A dozen health, labor, and civil rights organizations represented by Earthjustice filed an administrative appeal to the EPA Monday, urging the federal government to ban chlorpyrifos, a widely used agricultural pesticide that has been linked to reduced IQ, loss of working memory and attention deficit disorder in children.
The attorney generals of New York, California, Washington, Massachusetts, Maine, Maryland, and Vermont filed their own appeal calling for a ban also Monday. It is now up to EPA Administrator Scott Pruitt to decide the appeal.
Earthjustice appeal to the EPA was filed on behalf of the League of United Latin American Citizens, United Farm Workers, Farmworker Association of Florida, Labor Council for Latin American Advancement, Farmworker Justice, GreenLatinos, National Hispanic Medical Association, Pineros y Campesinos Unidos del Noroeste, Learning Disability Association of America, California Rural Legal Assistance Foundation, Pesticide Action Network North America and Natural Resources Defense Council.
“EPA has repeatedly found chlorpyrifos unsafe, particularly for children, and strengthened that view every time it’s reviewed the science,” said Patti Goldman, the Earthjustice managing attorney handling the case. “Based on the science and the law, the only credible thing to do to protect public health is ban this toxic pesticide.”
In March, the EPA refused to ban chlorpyrifos arguing the science is “unresolved” and that it would study the issue until 2022. With this action, the EPA reversed its own proposal to ban all food crop uses of chlorpyrifos. The agency took this position even though EPA found chlorpyrifos unsafe in drinking water in 2014 and 2015. And even though in late 2016 EPA concluded there is no safe level of chlorpyrifos exposure in food or drinking water, and that workers are exposed to unsafe levels of the pesticide even with maximum protective controls. In 2016, the EPA also confirmed chlorpyrifos is found at unsafe levels in the air at schools and homes adjacent to agricultural areas.
This appeal comes two months after Earthjustice asked federal appeals court judges to order the EPA to decide now whether to ban the pesticide. That court ruling is pending. The new appeal challenges, on its merits, the EPA’s March action that allows chlorpyrifos to continue to be used on food crops.
Since Administrator Pruitt has said he wants to delay the pesticide ban, the groups have also filed a court case that asks the 9th Circuit Court in San Francisco to decide the issues presented in the administrative appeal because of the likelihood of a delayed resolution by the EPA. In addition, Earthjustice, along with Friends of the Earth, Center for Food Safety, U.S. Public Interest Research Group, UFW, PAN North America, and NRDC, submitted nearly 150,000 comments to the EPA asking for a ban.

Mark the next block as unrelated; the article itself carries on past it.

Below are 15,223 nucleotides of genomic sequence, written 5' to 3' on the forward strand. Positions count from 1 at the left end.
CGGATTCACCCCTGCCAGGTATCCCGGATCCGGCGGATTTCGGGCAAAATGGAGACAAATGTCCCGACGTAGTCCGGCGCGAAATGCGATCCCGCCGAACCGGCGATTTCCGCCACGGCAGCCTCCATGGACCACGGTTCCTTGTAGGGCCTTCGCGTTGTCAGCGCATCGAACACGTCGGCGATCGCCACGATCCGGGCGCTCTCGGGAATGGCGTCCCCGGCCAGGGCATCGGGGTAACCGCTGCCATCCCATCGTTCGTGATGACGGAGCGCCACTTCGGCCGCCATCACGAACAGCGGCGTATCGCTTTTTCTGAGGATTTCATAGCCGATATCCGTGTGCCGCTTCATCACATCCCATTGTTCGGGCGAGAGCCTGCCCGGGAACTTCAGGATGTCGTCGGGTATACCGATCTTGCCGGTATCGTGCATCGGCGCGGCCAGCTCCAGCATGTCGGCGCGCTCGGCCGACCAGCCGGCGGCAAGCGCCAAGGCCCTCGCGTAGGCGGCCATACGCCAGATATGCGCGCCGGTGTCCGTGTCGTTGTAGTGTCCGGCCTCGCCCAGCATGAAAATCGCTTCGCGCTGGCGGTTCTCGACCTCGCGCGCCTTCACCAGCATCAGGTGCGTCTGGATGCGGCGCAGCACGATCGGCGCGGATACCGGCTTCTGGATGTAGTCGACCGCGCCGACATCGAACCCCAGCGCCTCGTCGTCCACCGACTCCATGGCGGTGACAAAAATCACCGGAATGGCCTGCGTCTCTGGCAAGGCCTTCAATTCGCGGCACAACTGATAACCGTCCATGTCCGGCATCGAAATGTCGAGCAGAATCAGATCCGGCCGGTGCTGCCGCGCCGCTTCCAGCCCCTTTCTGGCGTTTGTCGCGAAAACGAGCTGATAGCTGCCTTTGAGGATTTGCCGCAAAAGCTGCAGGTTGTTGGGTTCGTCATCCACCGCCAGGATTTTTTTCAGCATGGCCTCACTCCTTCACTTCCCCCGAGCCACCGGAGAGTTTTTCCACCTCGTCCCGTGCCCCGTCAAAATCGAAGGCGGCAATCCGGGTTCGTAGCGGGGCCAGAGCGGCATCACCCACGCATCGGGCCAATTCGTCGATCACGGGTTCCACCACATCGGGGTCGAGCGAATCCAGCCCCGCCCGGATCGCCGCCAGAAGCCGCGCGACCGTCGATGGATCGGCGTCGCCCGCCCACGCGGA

Chlorpyrifos was banned from residential use 17 years ago. Yet this organophosphate—which comes from the same chemical family as sarin nerve gas—is still widely used on strawberries, apples, citrus, and more. It is linked to long-term damage to children’s developing brains and nervous systems at low levels of exposure during pregnancy and early childhood. It is also acutely toxic.
While families across the country are at risk, farmworkers and children in Latino communities in rural areas face disproportionate exposure. Just in May more than 50 farmworkers picking cabbage outside of Bakersfield, California, were likely exposed to chlorpyrifos that may have drifted from a nearby field. At least twelve people reported symptoms of vomiting and nausea. One person fainted.
EPA Attempts to Eliminate Backlog of New Chemicals Awaiting EPA Approval
The EPA has split by half the backlog of new chemical submissions being reviewed under the Toxic Substances Control Act, bringing the number of cases down from roughly 300 to 150 with plans to fully eliminate the backlog by the end of July. The agency will provide weekly web updates on the status of the backlog and the chemicals’ review status to increase transparency for the public and the regulated community.
On June 22, 2016, the Frank R. Lautenberg Chemical Safety for the 21st Century Act amended how requests for new chemicals (called pre-manufacture notices or PMNs) would be reviewed by EPA, requiring that EPA make an “affirmative finding” on whether a new chemical presents an unreasonable risk and addressing that unreasonable risk before allowing it to be commercialized. EPA reviews about 1,000 new chemicals per year, and must complete the review of each submission within a specified timeframe, resulting in about 300 chemicals under review at any given time. By January 2017, the number under review had grown to about 600. EPA is working hard to get the number of submissions under review back to the baseline.